Using data from the Hubble Space Telescope and other observatories, astronomers are learning why some massive galaxies hit their peak young and quit making stars when the universe was less than a quarter of its current age.
Scientists have been puzzled by compact, elliptical-shaped galaxies that seem to have burned out when the universe was 3 billion years old. For comparison, our Milky Way galaxy is 12 billion years old and still making stars. These burnouts are sometimes nicknamed "red and dead" galaxies because of their reddish color, compared to the blue hues of star-making galaxies, according to NASA. Strangely, these dead galaxies are just as massive as today's large spiral galaxies, but with stars squeezed into an area three times smaller.
"This means that the density of stars was 10 times greater," Sune Toft, an astrophysics and cosmology professor at the Niels Bohr Institute in Copenhagen, explained in a statement. "Furthermore, the galaxies were already dead, so they were no longer forming new stars. It was a great mystery." [Celestial Photos: Hubble Space Telescope's Latest Cosmic Views]
These burnouts appear to have started out as intense starburst galaxies in the very early universe, quickly gobbling up all the gas around them before fading, Toft and colleagues found.
To piece together a life history of the "red and dead" galaxies, the scientists looked at infrared data from space-based telescopes and ground-based telescopes, as well as two Hubble surveys. One was the Cosmic Assembly Near-Infrared Deep Extragalactic Legacy Survey, or CANDLES, which probes distant objects to help astronomers understand how galaxies, black holes and supernovas formed in the early universe. The other was 3D-HST, a near-infrared spectroscopic survey.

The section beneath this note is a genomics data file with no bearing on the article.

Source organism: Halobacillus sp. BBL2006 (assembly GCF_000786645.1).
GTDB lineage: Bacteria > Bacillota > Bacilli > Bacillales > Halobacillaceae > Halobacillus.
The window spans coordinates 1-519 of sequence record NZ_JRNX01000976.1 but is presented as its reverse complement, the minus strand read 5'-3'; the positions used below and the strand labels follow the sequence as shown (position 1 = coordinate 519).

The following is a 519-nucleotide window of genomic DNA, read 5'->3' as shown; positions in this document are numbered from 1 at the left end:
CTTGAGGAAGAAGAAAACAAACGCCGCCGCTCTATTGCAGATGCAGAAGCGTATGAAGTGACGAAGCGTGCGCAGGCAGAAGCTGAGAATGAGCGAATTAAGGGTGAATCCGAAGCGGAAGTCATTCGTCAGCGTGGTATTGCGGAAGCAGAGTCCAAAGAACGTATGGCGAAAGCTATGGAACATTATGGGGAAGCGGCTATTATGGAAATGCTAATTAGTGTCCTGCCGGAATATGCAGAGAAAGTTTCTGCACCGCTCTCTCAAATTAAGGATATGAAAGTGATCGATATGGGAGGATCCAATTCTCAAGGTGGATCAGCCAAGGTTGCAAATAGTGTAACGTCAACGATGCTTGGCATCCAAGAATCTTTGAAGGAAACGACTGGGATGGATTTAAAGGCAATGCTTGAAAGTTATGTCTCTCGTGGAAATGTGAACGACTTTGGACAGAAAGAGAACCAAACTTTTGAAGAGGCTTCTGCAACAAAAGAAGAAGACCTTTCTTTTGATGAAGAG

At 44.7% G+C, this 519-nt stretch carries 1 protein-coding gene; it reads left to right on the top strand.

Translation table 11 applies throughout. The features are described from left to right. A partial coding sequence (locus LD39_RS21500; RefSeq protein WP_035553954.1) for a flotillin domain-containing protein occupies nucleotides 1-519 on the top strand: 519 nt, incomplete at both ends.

The burnouts shared characteristics with dust-shrouded galaxies that were rife with violent starburst activity and 1 billion to 2 billion years older, the scientists found. These live-fast-die-young galaxies seem to quickly use up available gas for star formation and burn out. Through merging, they eventually grow into giant elliptical galaxies in our local universe.
"We at last show how these compact galaxies can form, how it happened, and when it happened," Toft said. "This basically is the missing piece in the understanding of how the most massive galaxies formed, and how they evolved into the giant ellipticals of today."
The Hubble Space Telescope is a joint project between NASA and the European Space Agency. It launched into orbit in 1990 aboard the space shuttle Discovery.
The new research is detailed online in The Astrophysical Journal.
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Megan has been writing for Live Science and Space.com since 2012. Her interests range from archaeology to space exploration, and she has a bachelor's degree in English and art history from New York University. Megan spent two years as a reporter on the national desk at NewsCore. She has watched dinosaur auctions, witnessed rocket launches, licked ancient pottery sherds in Cyprus and flown in zero gravity on a Zero Gravity Corp. to follow students sparking weightless fires for science. Follow her on Twitter for her latest project.